He recently released a timelapse of the mural’s creation (embedded below), and you catch his next show opening Saturday night at 8pm at Hayes Valley’s Oxenrose.
At its core, San Francisco is a city that aspires to attach fantastic creativity to bitchy notes reminding people not to block its collective driveway. But in all my time, I've not once seen someone apply this choice Big Lebowski quote to their garage.
Speaking of airing petty annoyances, one local agitator took his yoga angst to the streets and dressed up this wall with discontent. Delightful.
(I also can't help but wonder what spawned such a statement. Maybe the auto body shop runs a secret after-hours yoga studio, and after fucking up the position one too many times, some yogi ran outside and hurled their rage on the wall. Either that or someone got whimsical because yoga does suck.)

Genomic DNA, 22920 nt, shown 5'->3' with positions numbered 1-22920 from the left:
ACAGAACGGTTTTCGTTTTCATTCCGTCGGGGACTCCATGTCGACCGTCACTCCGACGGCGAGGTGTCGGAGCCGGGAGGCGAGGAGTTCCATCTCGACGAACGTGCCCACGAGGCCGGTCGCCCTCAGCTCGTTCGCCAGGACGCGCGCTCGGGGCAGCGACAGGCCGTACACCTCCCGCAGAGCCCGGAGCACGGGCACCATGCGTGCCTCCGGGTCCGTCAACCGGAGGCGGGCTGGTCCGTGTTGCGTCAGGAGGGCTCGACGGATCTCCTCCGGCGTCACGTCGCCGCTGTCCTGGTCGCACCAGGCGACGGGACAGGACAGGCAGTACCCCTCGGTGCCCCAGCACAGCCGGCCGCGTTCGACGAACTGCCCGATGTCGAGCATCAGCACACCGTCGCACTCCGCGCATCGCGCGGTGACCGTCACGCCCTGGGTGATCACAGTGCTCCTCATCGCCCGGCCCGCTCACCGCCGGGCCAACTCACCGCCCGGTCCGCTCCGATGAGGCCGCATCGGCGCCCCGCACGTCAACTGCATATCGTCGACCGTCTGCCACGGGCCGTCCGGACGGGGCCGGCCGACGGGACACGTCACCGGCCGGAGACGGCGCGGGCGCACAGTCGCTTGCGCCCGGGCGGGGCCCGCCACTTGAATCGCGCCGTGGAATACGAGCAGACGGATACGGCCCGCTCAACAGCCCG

Local malcontent Elliot James Byrnes happened upon this proud scene at 17th and Mission Thursday night, finding “Sad Clown Hooker” whipping up a mean set of burritos on the trunk of some doomed car. Street food at its finest.
It's been ages since I've thought of Clueless, but fortunately for my wistful memories of lurid teen comedies, some artist recreated choice scenes using pages of 1970s National Geographics on the gates of Dolores Park.
Speaking of the '90s, one self-appointed sheriff pasted these wanted posters up and down the Mission, demanding the head of Willie “Da Bridge” Brown for rubbing out San Francisco.
I also recently learned that The Sycamore's bathroom wall is one of the strangest reads around.
Outside Beauty Bar Sunday evening, an artist finished up a great new piece (my photo: not so great) of a skinny sasquatch puking up people and rocket ships from the back of his head. (Presumably, an homage to the bar's late-night customers.)
Finally, via Bernalwood, yarn bombing still appears to be a thing.